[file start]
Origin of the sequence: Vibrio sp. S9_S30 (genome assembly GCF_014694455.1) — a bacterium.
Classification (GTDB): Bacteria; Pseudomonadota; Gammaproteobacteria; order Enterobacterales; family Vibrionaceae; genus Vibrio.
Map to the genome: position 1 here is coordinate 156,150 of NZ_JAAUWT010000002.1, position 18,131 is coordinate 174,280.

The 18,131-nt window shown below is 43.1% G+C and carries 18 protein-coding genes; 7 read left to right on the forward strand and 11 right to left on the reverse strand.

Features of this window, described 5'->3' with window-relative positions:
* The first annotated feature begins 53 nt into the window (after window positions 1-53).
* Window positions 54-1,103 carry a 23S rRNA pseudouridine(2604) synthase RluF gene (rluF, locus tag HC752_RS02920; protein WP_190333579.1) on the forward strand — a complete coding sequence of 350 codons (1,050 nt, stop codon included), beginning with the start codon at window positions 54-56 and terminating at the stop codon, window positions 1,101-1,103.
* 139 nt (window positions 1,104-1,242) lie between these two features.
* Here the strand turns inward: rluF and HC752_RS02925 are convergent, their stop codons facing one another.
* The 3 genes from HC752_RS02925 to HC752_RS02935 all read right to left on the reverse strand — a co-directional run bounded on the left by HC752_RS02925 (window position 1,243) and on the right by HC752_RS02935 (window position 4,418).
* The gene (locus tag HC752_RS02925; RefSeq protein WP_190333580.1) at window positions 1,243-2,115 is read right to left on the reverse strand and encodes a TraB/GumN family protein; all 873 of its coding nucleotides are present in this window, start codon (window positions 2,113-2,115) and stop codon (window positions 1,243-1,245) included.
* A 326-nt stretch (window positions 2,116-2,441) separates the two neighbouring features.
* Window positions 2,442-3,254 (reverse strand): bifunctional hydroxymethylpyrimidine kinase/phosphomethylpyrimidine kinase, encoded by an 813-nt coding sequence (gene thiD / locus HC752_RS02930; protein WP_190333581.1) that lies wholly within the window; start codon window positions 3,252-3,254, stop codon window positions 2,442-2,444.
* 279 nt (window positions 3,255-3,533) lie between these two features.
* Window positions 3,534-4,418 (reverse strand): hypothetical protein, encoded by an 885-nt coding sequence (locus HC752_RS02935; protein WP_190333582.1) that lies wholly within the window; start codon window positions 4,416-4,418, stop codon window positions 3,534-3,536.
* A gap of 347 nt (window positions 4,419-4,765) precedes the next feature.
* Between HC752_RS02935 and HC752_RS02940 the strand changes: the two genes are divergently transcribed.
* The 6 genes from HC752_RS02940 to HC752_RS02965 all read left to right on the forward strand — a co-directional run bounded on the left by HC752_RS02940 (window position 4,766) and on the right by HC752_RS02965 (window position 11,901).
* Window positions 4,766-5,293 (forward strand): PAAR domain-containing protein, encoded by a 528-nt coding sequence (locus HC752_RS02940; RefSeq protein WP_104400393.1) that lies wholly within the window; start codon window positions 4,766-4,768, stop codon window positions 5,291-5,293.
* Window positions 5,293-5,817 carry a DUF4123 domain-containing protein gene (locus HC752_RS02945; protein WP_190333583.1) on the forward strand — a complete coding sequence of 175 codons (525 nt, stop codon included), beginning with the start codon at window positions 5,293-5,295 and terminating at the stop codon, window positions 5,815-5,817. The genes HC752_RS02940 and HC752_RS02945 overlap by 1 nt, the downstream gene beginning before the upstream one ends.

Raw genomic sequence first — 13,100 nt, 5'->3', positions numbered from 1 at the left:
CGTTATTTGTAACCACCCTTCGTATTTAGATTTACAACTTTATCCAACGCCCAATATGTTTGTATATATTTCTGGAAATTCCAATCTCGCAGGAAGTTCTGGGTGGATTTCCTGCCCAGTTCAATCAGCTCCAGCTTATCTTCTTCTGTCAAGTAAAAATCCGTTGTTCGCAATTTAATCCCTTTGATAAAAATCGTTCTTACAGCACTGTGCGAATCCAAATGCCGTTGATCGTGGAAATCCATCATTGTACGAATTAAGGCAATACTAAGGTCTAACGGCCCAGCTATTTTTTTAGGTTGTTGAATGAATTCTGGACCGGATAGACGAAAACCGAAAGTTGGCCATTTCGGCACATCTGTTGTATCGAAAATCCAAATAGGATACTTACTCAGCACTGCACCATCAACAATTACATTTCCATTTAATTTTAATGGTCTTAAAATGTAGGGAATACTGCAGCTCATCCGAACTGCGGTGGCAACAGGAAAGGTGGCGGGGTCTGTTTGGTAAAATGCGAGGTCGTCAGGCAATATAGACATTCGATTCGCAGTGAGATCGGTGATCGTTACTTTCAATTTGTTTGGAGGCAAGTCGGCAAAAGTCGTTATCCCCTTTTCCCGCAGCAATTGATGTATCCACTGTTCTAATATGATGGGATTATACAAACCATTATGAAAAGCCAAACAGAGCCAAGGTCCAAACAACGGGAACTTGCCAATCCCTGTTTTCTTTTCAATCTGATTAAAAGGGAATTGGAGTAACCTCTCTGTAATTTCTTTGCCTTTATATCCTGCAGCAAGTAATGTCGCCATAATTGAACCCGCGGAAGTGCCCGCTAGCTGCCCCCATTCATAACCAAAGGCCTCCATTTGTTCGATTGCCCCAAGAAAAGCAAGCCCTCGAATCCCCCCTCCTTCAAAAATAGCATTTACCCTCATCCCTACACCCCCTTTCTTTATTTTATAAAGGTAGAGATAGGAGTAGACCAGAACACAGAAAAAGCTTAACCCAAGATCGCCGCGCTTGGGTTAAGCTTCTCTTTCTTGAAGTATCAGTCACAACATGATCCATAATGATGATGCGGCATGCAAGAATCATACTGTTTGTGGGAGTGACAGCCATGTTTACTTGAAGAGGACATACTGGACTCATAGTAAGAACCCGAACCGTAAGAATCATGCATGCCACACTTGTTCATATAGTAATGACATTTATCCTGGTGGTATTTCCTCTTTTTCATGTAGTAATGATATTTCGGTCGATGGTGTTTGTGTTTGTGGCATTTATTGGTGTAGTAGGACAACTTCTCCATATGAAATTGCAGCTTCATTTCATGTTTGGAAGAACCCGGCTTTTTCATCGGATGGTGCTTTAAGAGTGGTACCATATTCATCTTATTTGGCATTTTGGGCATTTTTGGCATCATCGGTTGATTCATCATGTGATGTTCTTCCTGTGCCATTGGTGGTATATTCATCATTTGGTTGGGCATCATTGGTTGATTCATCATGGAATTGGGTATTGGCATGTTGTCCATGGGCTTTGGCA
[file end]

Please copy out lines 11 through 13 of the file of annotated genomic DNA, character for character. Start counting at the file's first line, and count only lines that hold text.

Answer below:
* The gene (locus tag HC752_RS02925; RefSeq protein WP_190333580.1) at window positions 1,243-2,115 is read right to left on the reverse strand and encodes a TraB/GumN family protein; all 873 of its coding nucleotides are present in this window, start codon (window positions 2,113-2,115) and stop codon (window positions 1,243-1,245) included.
* A 326-nt stretch (window positions 2,116-2,441) separates the two neighbouring features.
* Window positions 2,442-3,254 (reverse strand): bifunctional hydroxymethylpyrimidine kinase/phosphomethylpyrimidine kinase, encoded by an 813-nt coding sequence (gene thiD / locus HC752_RS02930; protein WP_190333581.1) that lies wholly within the window; start codon window positions 3,252-3,254, stop codon window positions 2,442-2,444.